Today I detailed for listeners all the schools that did not meet the state’s new so-called accountability standards. It was easy to do in a half-hour because the “standards” are so low, and the new reporting system so vague, that few schools show up as not having “met standards”.
Morgan Smith at the Texas Tribune had a story headlined: Under New State Ratings, Most Schools Met Standards.
“Under the new system, districts and campuses are placed in two categories, “met standard” or “needs improvement.” They are judged on how well they do across four areas: student achievement; student progress; closing performance gaps between low-achieving demographics; and post-secondary readiness. The state agency announced Thursday that almost 93 percent of Texas school districts and charters achieved the first designation. When broken down by campuses, about 91 percent did,” the story reported.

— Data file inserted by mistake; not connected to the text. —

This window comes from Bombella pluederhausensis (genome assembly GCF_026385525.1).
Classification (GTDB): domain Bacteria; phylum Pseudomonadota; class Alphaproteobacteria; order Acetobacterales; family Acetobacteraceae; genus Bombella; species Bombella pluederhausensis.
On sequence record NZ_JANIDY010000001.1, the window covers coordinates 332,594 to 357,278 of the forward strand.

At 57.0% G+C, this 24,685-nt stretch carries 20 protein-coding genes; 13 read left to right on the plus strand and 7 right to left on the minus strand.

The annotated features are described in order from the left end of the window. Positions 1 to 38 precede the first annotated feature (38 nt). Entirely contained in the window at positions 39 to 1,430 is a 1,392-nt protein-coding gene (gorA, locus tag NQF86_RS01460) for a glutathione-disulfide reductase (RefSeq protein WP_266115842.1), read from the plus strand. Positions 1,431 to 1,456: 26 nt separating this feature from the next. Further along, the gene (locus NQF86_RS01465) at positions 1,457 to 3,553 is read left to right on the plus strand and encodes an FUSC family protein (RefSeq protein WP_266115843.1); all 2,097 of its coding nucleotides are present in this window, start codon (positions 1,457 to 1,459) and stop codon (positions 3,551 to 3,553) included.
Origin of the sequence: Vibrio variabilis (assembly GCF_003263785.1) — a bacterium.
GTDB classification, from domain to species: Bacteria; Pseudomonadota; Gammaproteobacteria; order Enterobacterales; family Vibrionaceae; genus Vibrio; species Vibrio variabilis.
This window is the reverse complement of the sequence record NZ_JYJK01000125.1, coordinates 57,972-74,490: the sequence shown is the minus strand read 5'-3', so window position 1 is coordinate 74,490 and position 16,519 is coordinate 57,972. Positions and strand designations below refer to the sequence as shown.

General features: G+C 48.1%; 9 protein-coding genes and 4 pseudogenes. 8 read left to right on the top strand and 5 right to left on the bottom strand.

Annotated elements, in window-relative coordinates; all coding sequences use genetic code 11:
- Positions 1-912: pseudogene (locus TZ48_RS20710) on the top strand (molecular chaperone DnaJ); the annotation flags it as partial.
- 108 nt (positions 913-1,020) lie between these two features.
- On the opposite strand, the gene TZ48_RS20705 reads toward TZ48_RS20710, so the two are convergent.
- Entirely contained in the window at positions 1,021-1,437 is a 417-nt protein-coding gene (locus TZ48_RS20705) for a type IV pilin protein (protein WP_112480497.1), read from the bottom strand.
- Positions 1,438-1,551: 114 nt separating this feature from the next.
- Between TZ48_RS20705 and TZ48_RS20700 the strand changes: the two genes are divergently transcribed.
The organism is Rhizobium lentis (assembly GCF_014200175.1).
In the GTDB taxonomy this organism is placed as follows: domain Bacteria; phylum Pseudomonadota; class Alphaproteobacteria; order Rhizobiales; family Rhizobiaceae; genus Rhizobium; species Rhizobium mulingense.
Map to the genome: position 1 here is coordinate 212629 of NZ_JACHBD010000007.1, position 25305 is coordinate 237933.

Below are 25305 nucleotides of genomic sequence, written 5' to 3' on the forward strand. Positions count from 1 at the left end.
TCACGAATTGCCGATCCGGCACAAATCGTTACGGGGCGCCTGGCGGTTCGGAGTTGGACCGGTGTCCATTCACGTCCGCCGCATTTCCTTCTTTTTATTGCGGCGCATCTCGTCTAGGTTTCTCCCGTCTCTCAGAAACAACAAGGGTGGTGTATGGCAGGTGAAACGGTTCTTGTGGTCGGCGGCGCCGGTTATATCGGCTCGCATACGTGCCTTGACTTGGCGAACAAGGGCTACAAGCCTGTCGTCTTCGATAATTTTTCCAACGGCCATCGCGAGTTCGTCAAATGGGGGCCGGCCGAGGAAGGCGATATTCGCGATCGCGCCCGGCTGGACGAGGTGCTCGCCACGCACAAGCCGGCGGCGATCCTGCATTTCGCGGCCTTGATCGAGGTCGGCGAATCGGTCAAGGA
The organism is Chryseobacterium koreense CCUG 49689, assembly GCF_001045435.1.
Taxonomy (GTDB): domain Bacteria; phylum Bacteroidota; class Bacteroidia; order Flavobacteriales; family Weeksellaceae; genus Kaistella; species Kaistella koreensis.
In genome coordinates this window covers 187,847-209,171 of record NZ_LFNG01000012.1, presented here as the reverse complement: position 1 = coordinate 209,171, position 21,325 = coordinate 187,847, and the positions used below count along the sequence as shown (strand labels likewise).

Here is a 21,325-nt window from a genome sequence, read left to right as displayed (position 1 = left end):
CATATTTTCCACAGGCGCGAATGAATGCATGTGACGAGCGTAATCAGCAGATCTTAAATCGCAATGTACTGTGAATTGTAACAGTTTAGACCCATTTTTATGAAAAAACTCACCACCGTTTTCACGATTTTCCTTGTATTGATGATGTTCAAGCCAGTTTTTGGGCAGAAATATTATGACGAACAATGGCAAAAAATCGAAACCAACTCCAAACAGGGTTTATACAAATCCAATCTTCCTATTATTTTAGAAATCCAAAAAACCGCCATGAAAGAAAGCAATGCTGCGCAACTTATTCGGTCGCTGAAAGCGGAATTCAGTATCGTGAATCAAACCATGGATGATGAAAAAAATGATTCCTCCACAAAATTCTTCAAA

The claim is that the new system does allow for schools to earn distinctions for high performance but, you’d never be able to tell that from looking at the TEA report. In fact, the new report lumps 93% of schools together as meeting standards masking the superior work done in some as well as the poor performance in others. And worse, no school “fails” under the new system, the worst schools simply “need improvement.”
This vague system is just what districts have always wanted. The new A through F system will come on-line in a year or two but it only rates districts as a whole which leaves parents in the dark as to the quality of individual campuses.
The new TEA rating system meets no reasonable standard and “needs improvement.”